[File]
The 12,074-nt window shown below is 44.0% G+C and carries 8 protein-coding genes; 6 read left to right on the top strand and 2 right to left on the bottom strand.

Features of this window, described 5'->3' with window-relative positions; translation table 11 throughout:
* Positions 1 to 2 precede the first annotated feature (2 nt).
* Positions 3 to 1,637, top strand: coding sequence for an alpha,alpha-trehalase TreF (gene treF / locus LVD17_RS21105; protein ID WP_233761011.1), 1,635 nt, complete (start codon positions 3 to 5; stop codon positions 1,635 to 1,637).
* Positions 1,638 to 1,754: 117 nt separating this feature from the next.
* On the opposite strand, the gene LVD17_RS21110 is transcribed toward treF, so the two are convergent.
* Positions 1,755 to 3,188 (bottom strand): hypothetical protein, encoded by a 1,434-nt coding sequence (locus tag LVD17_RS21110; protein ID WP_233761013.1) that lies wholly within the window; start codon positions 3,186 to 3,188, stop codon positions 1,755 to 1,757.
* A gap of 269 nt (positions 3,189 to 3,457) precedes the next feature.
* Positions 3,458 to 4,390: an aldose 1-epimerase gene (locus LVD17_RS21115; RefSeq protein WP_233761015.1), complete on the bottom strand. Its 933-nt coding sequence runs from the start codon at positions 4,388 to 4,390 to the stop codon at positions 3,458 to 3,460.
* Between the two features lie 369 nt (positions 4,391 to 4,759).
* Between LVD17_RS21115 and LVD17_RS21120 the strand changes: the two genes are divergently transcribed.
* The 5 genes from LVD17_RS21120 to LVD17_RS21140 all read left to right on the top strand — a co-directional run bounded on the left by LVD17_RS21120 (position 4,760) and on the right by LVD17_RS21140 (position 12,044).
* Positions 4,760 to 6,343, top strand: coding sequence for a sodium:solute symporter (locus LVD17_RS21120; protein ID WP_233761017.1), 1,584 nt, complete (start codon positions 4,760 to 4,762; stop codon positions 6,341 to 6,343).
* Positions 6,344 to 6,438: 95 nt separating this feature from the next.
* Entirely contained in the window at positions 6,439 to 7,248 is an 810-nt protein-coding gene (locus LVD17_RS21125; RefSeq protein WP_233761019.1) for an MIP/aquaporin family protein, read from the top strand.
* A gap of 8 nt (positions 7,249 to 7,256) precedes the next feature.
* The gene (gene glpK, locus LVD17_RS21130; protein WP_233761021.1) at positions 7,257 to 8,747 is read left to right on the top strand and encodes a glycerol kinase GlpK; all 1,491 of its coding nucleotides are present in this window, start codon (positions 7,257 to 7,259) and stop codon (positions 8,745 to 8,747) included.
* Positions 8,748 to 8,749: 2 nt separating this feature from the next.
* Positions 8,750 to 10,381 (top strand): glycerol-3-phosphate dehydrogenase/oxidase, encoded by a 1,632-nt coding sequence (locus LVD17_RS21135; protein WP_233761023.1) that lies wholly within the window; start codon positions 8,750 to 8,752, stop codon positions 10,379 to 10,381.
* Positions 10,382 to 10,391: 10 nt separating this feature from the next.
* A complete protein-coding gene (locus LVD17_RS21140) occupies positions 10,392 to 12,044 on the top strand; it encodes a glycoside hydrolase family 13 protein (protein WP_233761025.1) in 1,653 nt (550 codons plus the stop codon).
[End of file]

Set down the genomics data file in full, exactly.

The 12,074-nt window shown below is 44.0% G+C and carries 8 protein-coding genes; 6 read left to right on the top strand and 2 right to left on the bottom strand.

Features of this window, described 5'->3' with window-relative positions; translation table 11 throughout:
* Positions 1 to 2 precede the first annotated feature (2 nt).
* Positions 3 to 1,637, top strand: coding sequence for an alpha,alpha-trehalase TreF (gene treF / locus LVD17_RS21105; protein ID WP_233761011.1), 1,635 nt, complete (start codon positions 3 to 5; stop codon positions 1,635 to 1,637).
* Positions 1,638 to 1,754: 117 nt separating this feature from the next.
* On the opposite strand, the gene LVD17_RS21110 is transcribed toward treF, so the two are convergent.
* Positions 1,755 to 3,188 (bottom strand): hypothetical protein, encoded by a 1,434-nt coding sequence (locus tag LVD17_RS21110; protein ID WP_233761013.1) that lies wholly within the window; start codon positions 3,186 to 3,188, stop codon positions 1,755 to 1,757.
* A gap of 269 nt (positions 3,189 to 3,457) precedes the next feature.
* Positions 3,458 to 4,390: an aldose 1-epimerase gene (locus LVD17_RS21115; RefSeq protein WP_233761015.1), complete on the bottom strand. Its 933-nt coding sequence runs from the start codon at positions 4,388 to 4,390 to the stop codon at positions 3,458 to 3,460.
* Between the two features lie 369 nt (positions 4,391 to 4,759).
* Between LVD17_RS21115 and LVD17_RS21120 the strand changes: the two genes are divergently transcribed.
* The 5 genes from LVD17_RS21120 to LVD17_RS21140 all read left to right on the top strand — a co-directional run bounded on the left by LVD17_RS21120 (position 4,760) and on the right by LVD17_RS21140 (position 12,044).
* Positions 4,760 to 6,343, top strand: coding sequence for a sodium:solute symporter (locus LVD17_RS21120; protein ID WP_233761017.1), 1,584 nt, complete (start codon positions 4,760 to 4,762; stop codon positions 6,341 to 6,343).
* Positions 6,344 to 6,438: 95 nt separating this feature from the next.
* Entirely contained in the window at positions 6,439 to 7,248 is an 810-nt protein-coding gene (locus LVD17_RS21125; RefSeq protein WP_233761019.1) for an MIP/aquaporin family protein, read from the top strand.
* A gap of 8 nt (positions 7,249 to 7,256) precedes the next feature.
* The gene (gene glpK, locus LVD17_RS21130; protein WP_233761021.1) at positions 7,257 to 8,747 is read left to right on the top strand and encodes a glycerol kinase GlpK; all 1,491 of its coding nucleotides are present in this window, start codon (positions 7,257 to 7,259) and stop codon (positions 8,745 to 8,747) included.
* Positions 8,748 to 8,749: 2 nt separating this feature from the next.
* Positions 8,750 to 10,381 (top strand): glycerol-3-phosphate dehydrogenase/oxidase, encoded by a 1,632-nt coding sequence (locus LVD17_RS21135; protein WP_233761023.1) that lies wholly within the window; start codon positions 8,750 to 8,752, stop codon positions 10,379 to 10,381.
* Positions 10,382 to 10,391: 10 nt separating this feature from the next.
* A complete protein-coding gene (locus LVD17_RS21140) occupies positions 10,392 to 12,044 on the top strand; it encodes a glycoside hydrolase family 13 protein (protein WP_233761025.1) in 1,653 nt (550 codons plus the stop codon).